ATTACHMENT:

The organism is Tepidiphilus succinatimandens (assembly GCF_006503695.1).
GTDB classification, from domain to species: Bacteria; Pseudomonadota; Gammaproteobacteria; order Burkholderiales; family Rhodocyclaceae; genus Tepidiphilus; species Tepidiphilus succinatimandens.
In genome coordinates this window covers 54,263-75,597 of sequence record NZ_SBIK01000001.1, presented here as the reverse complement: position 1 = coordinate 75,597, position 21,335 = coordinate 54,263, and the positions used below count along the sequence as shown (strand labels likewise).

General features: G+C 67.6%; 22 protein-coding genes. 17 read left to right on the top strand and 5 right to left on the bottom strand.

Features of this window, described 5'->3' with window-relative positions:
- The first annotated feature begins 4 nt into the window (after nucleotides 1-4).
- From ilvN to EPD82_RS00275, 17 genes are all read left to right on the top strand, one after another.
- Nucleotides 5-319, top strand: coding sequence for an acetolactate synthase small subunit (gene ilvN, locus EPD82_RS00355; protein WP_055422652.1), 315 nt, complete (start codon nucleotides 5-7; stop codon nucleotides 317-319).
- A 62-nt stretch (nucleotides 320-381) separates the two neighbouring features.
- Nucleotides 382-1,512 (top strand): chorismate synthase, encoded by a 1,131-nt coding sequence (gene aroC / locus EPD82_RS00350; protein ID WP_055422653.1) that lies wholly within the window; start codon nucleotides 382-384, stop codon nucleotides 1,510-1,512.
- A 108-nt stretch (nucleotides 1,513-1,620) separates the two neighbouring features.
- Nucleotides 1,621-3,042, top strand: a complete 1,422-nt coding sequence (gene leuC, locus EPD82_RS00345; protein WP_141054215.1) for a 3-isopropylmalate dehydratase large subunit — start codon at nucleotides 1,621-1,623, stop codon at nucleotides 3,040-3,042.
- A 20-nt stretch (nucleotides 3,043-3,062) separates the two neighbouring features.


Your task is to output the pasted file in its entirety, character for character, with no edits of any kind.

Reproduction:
The organism is Tepidiphilus succinatimandens (assembly GCF_006503695.1).
GTDB classification, from domain to species: Bacteria; Pseudomonadota; Gammaproteobacteria; order Burkholderiales; family Rhodocyclaceae; genus Tepidiphilus; species Tepidiphilus succinatimandens.
In genome coordinates this window covers 54,263-75,597 of sequence record NZ_SBIK01000001.1, presented here as the reverse complement: position 1 = coordinate 75,597, position 21,335 = coordinate 54,263, and the positions used below count along the sequence as shown (strand labels likewise).

General features: G+C 67.6%; 22 protein-coding genes. 17 read left to right on the top strand and 5 right to left on the bottom strand.

Features of this window, described 5'->3' with window-relative positions:
- The first annotated feature begins 4 nt into the window (after nucleotides 1-4).
- From ilvN to EPD82_RS00275, 17 genes are all read left to right on the top strand, one after another.
- Nucleotides 5-319, top strand: coding sequence for an acetolactate synthase small subunit (gene ilvN, locus EPD82_RS00355; protein WP_055422652.1), 315 nt, complete (start codon nucleotides 5-7; stop codon nucleotides 317-319).
- A 62-nt stretch (nucleotides 320-381) separates the two neighbouring features.
- Nucleotides 382-1,512 (top strand): chorismate synthase, encoded by a 1,131-nt coding sequence (gene aroC / locus EPD82_RS00350; protein ID WP_055422653.1) that lies wholly within the window; start codon nucleotides 382-384, stop codon nucleotides 1,510-1,512.
- A 108-nt stretch (nucleotides 1,513-1,620) separates the two neighbouring features.
- Nucleotides 1,621-3,042, top strand: a complete 1,422-nt coding sequence (gene leuC, locus EPD82_RS00345; protein WP_141054215.1) for a 3-isopropylmalate dehydratase large subunit — start codon at nucleotides 1,621-1,623, stop codon at nucleotides 3,040-3,042.
- A 20-nt stretch (nucleotides 3,043-3,062) separates the two neighbouring features.